Parks bounded by roads

In many cases, especially in urban areas, parks are bounded by roads. One method of adding a park to the map is to use the existing ways that define the roads as the park boundary. (This can be done by either connecting nodes of a separately created park area or by using the road segments as members of a multipolygon.) The other method to add a park is to create a separate park area that more or less parallels road boundaries. So far I have preferred to use the former for the following reasons:

1)Better Representational Efficiency- Why use two almost identical sets of nodes to define something when it can be done with one?
2)Cleaner Looking Map- Rendered map does not contain a potentially jagged gap caused by the park boundary and road not being perfectly aligned.
3)Quicker to Add- Creating a separate way and being careful to make it parallel to the existing one is more time consuming.

A few concerns I have gathered from others regarding this method are:

1)More difficult to edit if park boundary or road changes.
2)Park boundary may not technically lie on centerline of road.

Concern 1) seems valid as there are cases where the road and park boundary move independent of one another. But there are other cases where the road moves and carries the park boundary with it. In that case, having a single way representing both the park and road would be advantageous. The weight of this concern depends on the relative frequencies of the different types of changes.

Concern 2) is valid if the park boundary is known exactly, say 18 feet offset from the centerline of the road. But in cases where this level of detail is not known, the centerline of the road is a simple, happy medium approximation. The actually boundary could be 18 feet to the inside or the outside. Why guess one or the other and potentially be up to 18*2=36 feet off the actual boundary? I’m referring to cases where the road is the practical boundary between the parkland and the surrounding area. For example, one side of the road is grass and trees and the other side are resident’s lawns and driveways.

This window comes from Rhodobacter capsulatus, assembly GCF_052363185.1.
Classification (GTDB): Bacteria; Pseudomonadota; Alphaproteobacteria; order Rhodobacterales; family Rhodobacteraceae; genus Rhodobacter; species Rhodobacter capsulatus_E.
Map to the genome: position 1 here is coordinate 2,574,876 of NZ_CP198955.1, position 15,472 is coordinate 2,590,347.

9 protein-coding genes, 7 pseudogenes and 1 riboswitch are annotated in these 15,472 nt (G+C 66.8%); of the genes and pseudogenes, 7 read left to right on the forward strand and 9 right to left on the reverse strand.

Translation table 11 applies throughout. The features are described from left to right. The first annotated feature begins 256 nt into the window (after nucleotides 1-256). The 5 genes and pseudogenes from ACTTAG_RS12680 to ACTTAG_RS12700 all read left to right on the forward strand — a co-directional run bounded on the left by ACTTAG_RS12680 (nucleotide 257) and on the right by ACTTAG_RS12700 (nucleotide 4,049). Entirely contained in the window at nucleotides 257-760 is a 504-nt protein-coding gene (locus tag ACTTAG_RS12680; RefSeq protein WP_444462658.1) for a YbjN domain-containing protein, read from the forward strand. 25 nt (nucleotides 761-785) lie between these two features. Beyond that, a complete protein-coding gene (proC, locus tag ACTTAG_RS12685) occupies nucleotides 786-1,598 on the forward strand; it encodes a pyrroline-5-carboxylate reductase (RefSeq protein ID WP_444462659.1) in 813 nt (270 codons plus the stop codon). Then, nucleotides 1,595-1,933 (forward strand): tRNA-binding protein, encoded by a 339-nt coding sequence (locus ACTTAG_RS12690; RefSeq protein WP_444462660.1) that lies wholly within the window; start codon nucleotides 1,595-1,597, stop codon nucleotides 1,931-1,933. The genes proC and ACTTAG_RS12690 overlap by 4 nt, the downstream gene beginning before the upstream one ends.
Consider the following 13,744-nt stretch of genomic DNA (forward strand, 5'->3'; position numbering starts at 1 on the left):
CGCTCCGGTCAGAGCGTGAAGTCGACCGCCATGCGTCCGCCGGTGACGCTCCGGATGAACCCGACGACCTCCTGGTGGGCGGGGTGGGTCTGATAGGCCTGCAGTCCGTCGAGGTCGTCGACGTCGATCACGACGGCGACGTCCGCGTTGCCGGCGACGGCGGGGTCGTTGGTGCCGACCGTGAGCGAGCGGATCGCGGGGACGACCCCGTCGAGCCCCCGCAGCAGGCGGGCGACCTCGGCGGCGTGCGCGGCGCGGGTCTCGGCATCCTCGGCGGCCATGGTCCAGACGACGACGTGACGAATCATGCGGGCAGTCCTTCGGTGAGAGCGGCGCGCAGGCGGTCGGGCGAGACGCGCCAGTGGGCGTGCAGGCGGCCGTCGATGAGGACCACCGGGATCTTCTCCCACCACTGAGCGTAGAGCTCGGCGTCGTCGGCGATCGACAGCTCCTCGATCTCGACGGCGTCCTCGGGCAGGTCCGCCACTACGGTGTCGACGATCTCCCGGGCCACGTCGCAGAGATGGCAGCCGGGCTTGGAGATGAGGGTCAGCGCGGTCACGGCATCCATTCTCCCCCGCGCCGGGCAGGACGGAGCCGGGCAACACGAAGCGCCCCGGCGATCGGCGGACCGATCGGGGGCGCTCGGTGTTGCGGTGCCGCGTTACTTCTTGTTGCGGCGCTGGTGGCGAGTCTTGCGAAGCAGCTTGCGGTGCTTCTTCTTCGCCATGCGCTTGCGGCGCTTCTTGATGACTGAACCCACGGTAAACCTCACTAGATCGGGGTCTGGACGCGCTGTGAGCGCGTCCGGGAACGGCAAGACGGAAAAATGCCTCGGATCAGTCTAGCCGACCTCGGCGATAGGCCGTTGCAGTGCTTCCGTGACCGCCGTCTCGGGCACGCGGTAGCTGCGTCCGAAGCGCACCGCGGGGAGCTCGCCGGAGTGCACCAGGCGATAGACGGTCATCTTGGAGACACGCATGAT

Any thoughts?

Short answer: never attach road to landuse (leisure=park is kind of a landuse).

The line for the road represents the middle of the road, the park does not extend to the middle of the road. One has to leave room for an area:highway which represents the extend of the road. It’s better not to connect it to the road, even if you do not know whether the gap between the park boundary is 5, 10 or 20 meters. The mistake in the size of the gap is less of a problem than connecting the park to the middle of the road.

Suppose you want to map the fence around the park, do you really want to let it coincide with road ?




If someone wants to add extra levels of detail - such as a fence - THEY can pull the park boundary away from the road and put in the extra effort in making it all line up just right.

There IS such a thing as too much detail.

Matter of opinion of course, and that’s mine.

I would rather the extra effort in to do it correctly at the start instead of other mappers having to undo the previous edit to add more detail.
Matter of opinion of course, and that’s mine.

@Viajero Peridido: having the road and the landuse collapse is not a matter of detail, it is just wrong for me.
What you do gain with letting them fall together ? A little less points in the DB ?

Your solution, and having two different landuses that overlap a road are among my top annoyances, as they are so time consuming to fix.

Also, even when landuses are attached to each other,and someone wants to map a new road or waterway in that area, it is afterwards, a whole hassle to ‘detach’ those landuses and place them on the correct position →

Another option to reuse the same road way for the boundary is to create a multipolygon with the surrounding roads as the members. (Seperate member ways can be created for where the boundary may diverge from the road).But I’m not sure if this is typically easier to edit versus attaching the two ways together.